They recently closed the doors on Todd
Bentley’s involvement with the Lakeland revival after Bentley’s
announcement that his marriage was on the rocks. It was the kind of
ignominious end that many critics had predicted.
If you look at the comments on the blog
I wrote about the Lakeland revival, you can see that people had strong
opinions. Many focused their criticisms on Bentley himself. His flaws
were an offense to them. And, while you can’t fault the hunger for God
that many who traveled to Lakeland had, Bentley himself said and did
things that were beyond the pale. His theology and methods were at
times wacky and his character couldn’t support the worldwide
the wake of this announcement, it’s important that we take a closer
look at what happened and ask what can be learned. And in doing so,
it’s important to take stock of the many thousands of lives that were
I had a number of friends who went down to Lakeland to check it
out. They reported good fruit. One of them reported witnessing a
dramatic healing. Another experienced what he termed “holy rain” –
water inexplicably appearing on him. Others were greatly encouraged and
are now growing by leaps and bounds spiritually because of what they
Still, there was excess. And to be fair, revivals are often that
way – when you make pots on a pottery wheel, a lot of excess clay is
going to fly off the wheel. God doesn’t order up tidy ceremonies when
he’s dealing with affairs of the heart. He often seems to be more
concerned with our healing than he is with our theology.
With all the positive testimonies, it’s a shame to see it come to
such an abrupt end. We do well to learn from what happened. To that
end, J. Lee Grady gives us the following assessment in his blog
. I excerpt some of it below:
Why did so many people flock to Lakeland from around the world
to rally behind an evangelist who had serious credibility issues from
To put it bluntly, we’re just plain gullible.
From the first week of the Lakeland revival, many discerning Christians
raised questions about Bentley’s beliefs and practices. They felt
uneasy when he said he talked to an angel in his hotel room. They
sensed something amiss when he wore a T-shirt with a skeleton on it.
They wondered why a man of God would cover himself with tattoos. They
were horrified when they heard him describe how he tackled a man and
knocked his tooth out during prayer.
But among those who jumped on the Lakeland bandwagon, discernment was
discouraged. They were expected to swallow and follow. I blame this
lack of discernment, partly, on raw zeal for God. We’re spiritual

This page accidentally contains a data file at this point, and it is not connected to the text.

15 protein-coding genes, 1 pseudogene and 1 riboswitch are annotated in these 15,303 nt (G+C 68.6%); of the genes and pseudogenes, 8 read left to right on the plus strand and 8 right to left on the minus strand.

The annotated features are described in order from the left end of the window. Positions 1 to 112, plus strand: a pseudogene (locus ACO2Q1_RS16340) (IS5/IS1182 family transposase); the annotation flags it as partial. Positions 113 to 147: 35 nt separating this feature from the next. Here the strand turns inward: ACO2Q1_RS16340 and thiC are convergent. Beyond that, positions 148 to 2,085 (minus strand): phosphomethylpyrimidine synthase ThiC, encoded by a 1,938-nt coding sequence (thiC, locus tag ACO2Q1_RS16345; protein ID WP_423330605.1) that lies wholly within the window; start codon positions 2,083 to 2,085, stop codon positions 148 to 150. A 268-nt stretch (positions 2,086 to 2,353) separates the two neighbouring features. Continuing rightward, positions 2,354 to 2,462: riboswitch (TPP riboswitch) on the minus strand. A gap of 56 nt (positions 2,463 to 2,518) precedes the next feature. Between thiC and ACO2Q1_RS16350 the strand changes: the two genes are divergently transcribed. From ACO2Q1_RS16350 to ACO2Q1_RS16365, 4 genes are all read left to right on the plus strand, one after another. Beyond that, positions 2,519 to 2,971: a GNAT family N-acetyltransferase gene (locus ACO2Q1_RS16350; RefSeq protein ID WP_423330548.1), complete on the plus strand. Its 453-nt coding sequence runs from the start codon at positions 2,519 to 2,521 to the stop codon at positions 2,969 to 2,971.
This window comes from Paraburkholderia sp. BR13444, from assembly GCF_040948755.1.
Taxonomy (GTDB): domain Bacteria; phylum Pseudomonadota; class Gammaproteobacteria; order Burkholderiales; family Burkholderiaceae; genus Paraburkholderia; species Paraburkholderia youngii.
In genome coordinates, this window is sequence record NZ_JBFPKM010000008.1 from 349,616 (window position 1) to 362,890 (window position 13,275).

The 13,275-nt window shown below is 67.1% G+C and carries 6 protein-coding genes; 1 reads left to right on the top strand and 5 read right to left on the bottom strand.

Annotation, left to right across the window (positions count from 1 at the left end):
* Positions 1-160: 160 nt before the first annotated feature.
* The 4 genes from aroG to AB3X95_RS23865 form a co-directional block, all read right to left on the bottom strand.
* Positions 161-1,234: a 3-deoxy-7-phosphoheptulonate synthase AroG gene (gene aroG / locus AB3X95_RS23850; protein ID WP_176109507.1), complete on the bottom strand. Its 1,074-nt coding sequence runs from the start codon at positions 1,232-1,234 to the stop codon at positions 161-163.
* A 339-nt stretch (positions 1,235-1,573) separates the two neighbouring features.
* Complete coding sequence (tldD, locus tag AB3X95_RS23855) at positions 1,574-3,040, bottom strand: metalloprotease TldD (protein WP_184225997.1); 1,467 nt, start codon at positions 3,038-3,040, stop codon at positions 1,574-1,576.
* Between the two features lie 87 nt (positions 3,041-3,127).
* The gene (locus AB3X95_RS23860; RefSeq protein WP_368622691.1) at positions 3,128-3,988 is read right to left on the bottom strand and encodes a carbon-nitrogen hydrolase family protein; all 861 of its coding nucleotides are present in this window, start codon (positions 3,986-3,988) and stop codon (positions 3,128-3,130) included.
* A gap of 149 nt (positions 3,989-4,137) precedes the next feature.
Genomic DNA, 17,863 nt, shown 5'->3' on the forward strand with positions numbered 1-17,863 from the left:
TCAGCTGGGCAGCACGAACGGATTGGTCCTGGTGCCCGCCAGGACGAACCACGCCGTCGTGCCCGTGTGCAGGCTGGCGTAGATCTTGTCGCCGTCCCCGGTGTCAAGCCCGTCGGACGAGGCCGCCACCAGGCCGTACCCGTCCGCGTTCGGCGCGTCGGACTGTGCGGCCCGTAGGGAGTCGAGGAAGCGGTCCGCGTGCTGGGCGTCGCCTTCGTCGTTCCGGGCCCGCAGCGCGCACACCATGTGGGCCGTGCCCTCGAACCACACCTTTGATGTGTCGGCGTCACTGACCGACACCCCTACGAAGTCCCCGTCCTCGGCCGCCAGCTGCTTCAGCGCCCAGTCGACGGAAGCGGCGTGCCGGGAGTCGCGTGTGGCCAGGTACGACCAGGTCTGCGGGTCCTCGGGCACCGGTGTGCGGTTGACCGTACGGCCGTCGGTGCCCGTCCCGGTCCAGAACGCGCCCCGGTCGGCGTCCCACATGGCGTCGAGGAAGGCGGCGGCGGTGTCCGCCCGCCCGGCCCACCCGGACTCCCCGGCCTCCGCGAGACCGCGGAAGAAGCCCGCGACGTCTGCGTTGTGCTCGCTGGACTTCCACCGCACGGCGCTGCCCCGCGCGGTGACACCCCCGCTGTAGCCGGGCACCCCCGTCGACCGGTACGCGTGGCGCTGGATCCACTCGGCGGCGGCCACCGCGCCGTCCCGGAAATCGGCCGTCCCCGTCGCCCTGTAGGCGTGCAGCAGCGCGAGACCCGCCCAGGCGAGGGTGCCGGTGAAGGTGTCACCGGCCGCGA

hungry-which can be a good thing. But sometimes, hungry people will eat
Many of us would rather watch a noisy demonstration of miracles, signs
and wonders than have a quiet Bible study. Yet we are faced today with
the sad reality that our untempered zeal is a sign of immaturity. Our
adolescent craving for the wild and crazy makes us do stupid things.
It’s way past time for us to grow up.
Why didn’t anyone in Lakeland denounce the favorable comments Bentley made about William Branham?
This one baffles me. When Bentley announced to the world that the same
angel that ushered in the 1950s healing revival had come to Lakeland,
the entire audience should have run for the exits.
Why didn’t anyone correct this error from the pulpit? Godly leaders are
supposed to protect the sheep from heresy, not spoon feed deception to
them. Only God knows how far this poison traveled from Lakeland to take
root elsewhere. May God forgive us for allowing His Word to be so
A prominent Pentecostal evangelist called me this week after Bentley’s
news hit the fan. He said to me: “I’m now convinced that a large
segment of the charismatic church will follow the anti-Christ when he
shows up because they have no discernment.” Ouch. Hopefully we’ll learn
our lesson this time and apply the necessary caution when an imposter
Why did God TV tell people that “any criticism of Todd Bentley is demonic”?
This ridiculous statement was actually made on one of God TV’s
pre-shows. In fact, the network’s hosts also warned listeners that if
they listened to criticism of Bentley, they could lose their healings.
This is cultic manipulation at its worst. The Bible tells us that the
Bereans were noble believers because they studied the Scriptures daily
“to see whether these things were so” (Acts 17:11, NASB). Yet in the
case of Lakeland, honest intellectual inquiry was viewed as a sign of
weakness. People were expected to jump first and then open their eyes.
Just because we believe in the power of the Holy Spirit does not mean
we check our brains at the church door. We are commanded to test the
spirits. Jesus wants us to love Him with our hearts and our minds.
Read Grady’s blog in it’s entirety here. Read more about Bentley’s recent announcement here.